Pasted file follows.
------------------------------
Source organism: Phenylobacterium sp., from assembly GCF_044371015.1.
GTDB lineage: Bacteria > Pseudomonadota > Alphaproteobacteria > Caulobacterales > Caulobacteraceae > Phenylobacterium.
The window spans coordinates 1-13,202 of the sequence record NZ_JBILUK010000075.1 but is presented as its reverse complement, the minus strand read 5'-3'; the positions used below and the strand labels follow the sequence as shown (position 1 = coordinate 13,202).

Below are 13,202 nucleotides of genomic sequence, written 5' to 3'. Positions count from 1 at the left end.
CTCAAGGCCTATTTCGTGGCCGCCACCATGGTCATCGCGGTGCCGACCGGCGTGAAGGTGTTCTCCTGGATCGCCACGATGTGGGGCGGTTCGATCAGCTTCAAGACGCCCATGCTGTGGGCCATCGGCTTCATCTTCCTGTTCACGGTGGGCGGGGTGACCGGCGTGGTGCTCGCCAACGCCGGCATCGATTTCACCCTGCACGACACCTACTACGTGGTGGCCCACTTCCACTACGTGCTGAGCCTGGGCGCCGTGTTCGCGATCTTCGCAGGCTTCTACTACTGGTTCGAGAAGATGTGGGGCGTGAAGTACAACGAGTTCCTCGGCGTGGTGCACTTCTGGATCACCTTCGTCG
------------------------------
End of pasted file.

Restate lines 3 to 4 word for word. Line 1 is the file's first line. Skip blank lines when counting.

The window spans coordinates 1-13,202 of the sequence record NZ_JBILUK010000075.1 but is presented as its reverse complement, the minus strand read 5'-3'; the positions used below and the strand labels follow the sequence as shown (position 1 = coordinate 13,202).

Below are 13,202 nucleotides of genomic sequence, written 5' to 3'. Positions count from 1 at the left end.